hindrance of methyl branches that hinder sulfur atom from
accessing to active sites 2. Thus methyl branches need to be
isomerised to other locations which develop less
stearic hindrance or they must be dealkylated to obtain
sufficient accessibility of sulfur atom to active sites.



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In order to enhance those reactions the catalyst surface needs

acidic sites. Another possibility to remove such refractive
sulfur compounds is to enhance hydrogenation of the aromatic
ring structure so that cleavage of the ring structure takes place
easily followed by sulfur removal. The rate of sulfur removal
of the reaction is accelerated by hydrogenation of aromatic
rings and hydrogenation activity of the catalyst is critical.
Thus the design concept of the catalyst for refractive sulfur
compounds is different from that of a catalyst for reactive
sulfur compounds, which is mainly desulfurised by direct
access of sulfur atom to active sites.
The reactivity of conventional CoMo and NiMo catalysts were
compared with gas oil feedstock having different sulfur
content of 16,230 and 303 ppm. The sulfur compound of
Middle East straight run gas oil having 16,230 ppm. sulfur
contains reactive sulfur and refractive sulfur. Another gas oil
having 303 ppm. sulfur is a hydrotreated gas oil, thus the
sulfurspecies are mainly refractory compounds. The result is
shown in Figure 1.6. The CoMo catalyst showed higher HDS
S = 330than
ppm. the NiMo catalyst
Feed for
S = 330
oil having 16,230 ppm.
sulfur while the NiMo catalyst. showed higher HDS activity
than the CoMo catalyst for gas oil having 303 ppm. sulfur.



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Figure 1.6 : the effect of different catalyst on different types of sulfur


HDS reaction over CoMo catalysts primarily takes the direct

HDS route, in which sulfur compounds access an active site
directly. Because the reactive sulfur compounds are easily
desulfurised via the direct route, the CoMo catalyst showed
higher activity. However the direct HDS route is not effective
for refractory compounds. The NiMo catalyst, over which
sulfur compounds are desulfurised via a hydrogenation route
showed higher activity than the CoMo catalyst for the
refractory sulfur dominant gas oil. The NiMo catalyst
desulfurises refractory sulfur compounds in the presence of
poisoning materials such as hydrogen sulphide and ammonia.

Catalyst *RelayTM technology



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Based on the above observation, Catalyst RelayTM, a

combination technology of Cobalt Molybdenum catalyst and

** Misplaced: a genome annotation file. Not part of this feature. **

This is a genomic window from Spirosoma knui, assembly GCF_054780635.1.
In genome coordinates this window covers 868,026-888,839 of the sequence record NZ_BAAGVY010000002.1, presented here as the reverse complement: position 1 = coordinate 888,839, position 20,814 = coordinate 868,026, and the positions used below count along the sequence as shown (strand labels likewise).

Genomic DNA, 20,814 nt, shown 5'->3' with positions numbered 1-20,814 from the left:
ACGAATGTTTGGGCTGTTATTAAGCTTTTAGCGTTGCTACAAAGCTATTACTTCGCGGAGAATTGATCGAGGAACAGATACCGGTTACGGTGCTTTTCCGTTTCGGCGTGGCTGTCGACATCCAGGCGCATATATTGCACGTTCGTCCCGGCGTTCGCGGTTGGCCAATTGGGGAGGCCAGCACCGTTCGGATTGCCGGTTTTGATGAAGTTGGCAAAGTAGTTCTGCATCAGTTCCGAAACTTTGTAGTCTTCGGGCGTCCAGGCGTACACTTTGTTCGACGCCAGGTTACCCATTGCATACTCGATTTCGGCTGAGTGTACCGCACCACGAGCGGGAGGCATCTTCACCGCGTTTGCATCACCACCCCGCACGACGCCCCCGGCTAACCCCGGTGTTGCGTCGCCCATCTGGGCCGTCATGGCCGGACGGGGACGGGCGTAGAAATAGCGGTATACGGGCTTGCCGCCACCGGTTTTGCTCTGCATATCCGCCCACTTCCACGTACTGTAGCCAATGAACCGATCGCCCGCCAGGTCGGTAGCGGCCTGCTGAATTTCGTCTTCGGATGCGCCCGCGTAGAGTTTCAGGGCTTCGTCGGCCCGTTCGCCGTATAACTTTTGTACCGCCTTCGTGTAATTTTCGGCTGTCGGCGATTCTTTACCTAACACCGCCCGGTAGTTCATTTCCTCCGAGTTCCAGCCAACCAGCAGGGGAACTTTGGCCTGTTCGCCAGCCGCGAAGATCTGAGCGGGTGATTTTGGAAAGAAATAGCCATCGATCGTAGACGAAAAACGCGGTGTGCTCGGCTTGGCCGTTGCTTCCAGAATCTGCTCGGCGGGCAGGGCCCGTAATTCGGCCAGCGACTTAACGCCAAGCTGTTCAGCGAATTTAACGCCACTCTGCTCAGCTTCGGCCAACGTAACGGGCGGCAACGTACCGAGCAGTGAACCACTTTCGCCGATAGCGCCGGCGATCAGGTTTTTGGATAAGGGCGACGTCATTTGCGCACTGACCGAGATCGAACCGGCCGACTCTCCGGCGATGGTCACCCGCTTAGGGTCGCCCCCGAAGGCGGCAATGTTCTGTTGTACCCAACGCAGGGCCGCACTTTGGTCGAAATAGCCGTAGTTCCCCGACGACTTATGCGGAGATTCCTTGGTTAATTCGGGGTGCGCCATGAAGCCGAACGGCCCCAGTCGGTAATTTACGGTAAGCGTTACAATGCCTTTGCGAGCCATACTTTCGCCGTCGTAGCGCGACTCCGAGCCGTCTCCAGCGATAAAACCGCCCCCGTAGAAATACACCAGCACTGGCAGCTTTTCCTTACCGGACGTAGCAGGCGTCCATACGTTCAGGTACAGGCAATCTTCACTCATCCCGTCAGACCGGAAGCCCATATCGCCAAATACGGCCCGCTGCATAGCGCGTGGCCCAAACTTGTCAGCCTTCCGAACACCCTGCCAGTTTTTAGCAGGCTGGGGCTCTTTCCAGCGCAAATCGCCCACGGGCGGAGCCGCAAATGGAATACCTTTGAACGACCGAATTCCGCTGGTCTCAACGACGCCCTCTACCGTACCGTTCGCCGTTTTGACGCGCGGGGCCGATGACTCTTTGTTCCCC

Nickel Molybdenum catalyst has been developed to enhance
removal of both reactive and refractory sulfur compounds. The
Catalyst RelayTM converts sulfur species in two steps as is
shown in Figure 1.7. The first bed of CoMo catalyst
(**HOP-467) achieves desulfurisation of reactive compounds
and the second bed of NiMo catalyst (HOP-414) plays the
main role of desulfurisation of refractory compounds. The
combination of two catalysts enables the conventional units to
produce ultra-low sulfur diesel. The reaction temperature to
achieve 50 ppm. sulfur is 14C lower than that of conventional
HOPTM catalysts. The Catalyst RelayTM system has been
applied to several working units in Japan without any major
revamp of the unit. Those units have
* Trade name for a catalyst produced by ARTCo. (Advanced refining
technologies co.)
** Type of catalysts

been successfully operated to achieve ultra low sulfur diesel

for more than a year.



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Figure 1.7 : effect of using two bed catalysts

1.4.2 Combination of HDM/HDS catalysts for

Atmospheric residue desulfurisation units are commonly
operated to desulfurise residue not only to produce low sulfur
fuel oil for power station but also as a preparatory measure for
feeding low sulfur vacuum gas oil feed to FCC and
hydrocrackers, and low sulfur residue feed to delayed coker
units. Fixed bed hydrotreating units for residual oil normally
employ one to four reactors in series and are operated for six
months to two years. The catalyst combination technology is
known to be advantageous in residue HDS because different
catalysts having different functions can be combined in a
The main purpose of the HDM catalyst is to remove feed
metals and to protect high activity downstream catalysts of


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HDS and HDN. HDM catalysts are loaded in the guard

reactors as well as in the first main reactor of a multi reactor
system. Residual oils used as a feedstock have a wide range of
molecular weight distribution from around 500 to 10,000
although the average molecular weight of the whole fraction is
about 1,000. The vanadium is mainly concentrated in heavier
fractions as vanadyl porphyrins and is associated with other
large molecules containing condensed poly-aromatic rings.
The pore structure of HDM catalysts is designed to handle
these metal compounds of large molecular size. The function
of HDS catalysts is to remove sulfur compounds from
demetallated feedstock to produce low sulfur compounds.
Thus the pore structure of HDS catalysts is designed to show
high desulfurization activity but HDS catalysts are susceptible
to deactivation by metal deposition due to its fine pore
structure. In order to protect HDS catalysts HDM catalysts
need high intrinsic activity of HDM to remove vanadium and
nickel in the feed while the catalyst need large metal uptake
capacity to maintain its HDM activity throughout the whole
operation. Catalysts of high surface area and less pore volume
are active in hydrotreating due to more dispersed active site of
metals through their fine pores. However they are susceptible
to deactivation due to pore mouth plugging. On the other hand
catalysts with low surface area and large pore volume are less
active but more resistant to pore plugging. Deactivation
behaviour of both catalysts is shown in Figure1.8


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Figure 1.8 : Relation between catalyst activity and metal


Thus pore structure of HDM catalysts must be well designed

to have optimum balance of metal uptake capacity and
intrinsic HDM activity from the activitys point of view. Care
Must be taken in the design of pore structure to have sufficient
crash strength because large pores often leads to lower crash
strength of the pellet.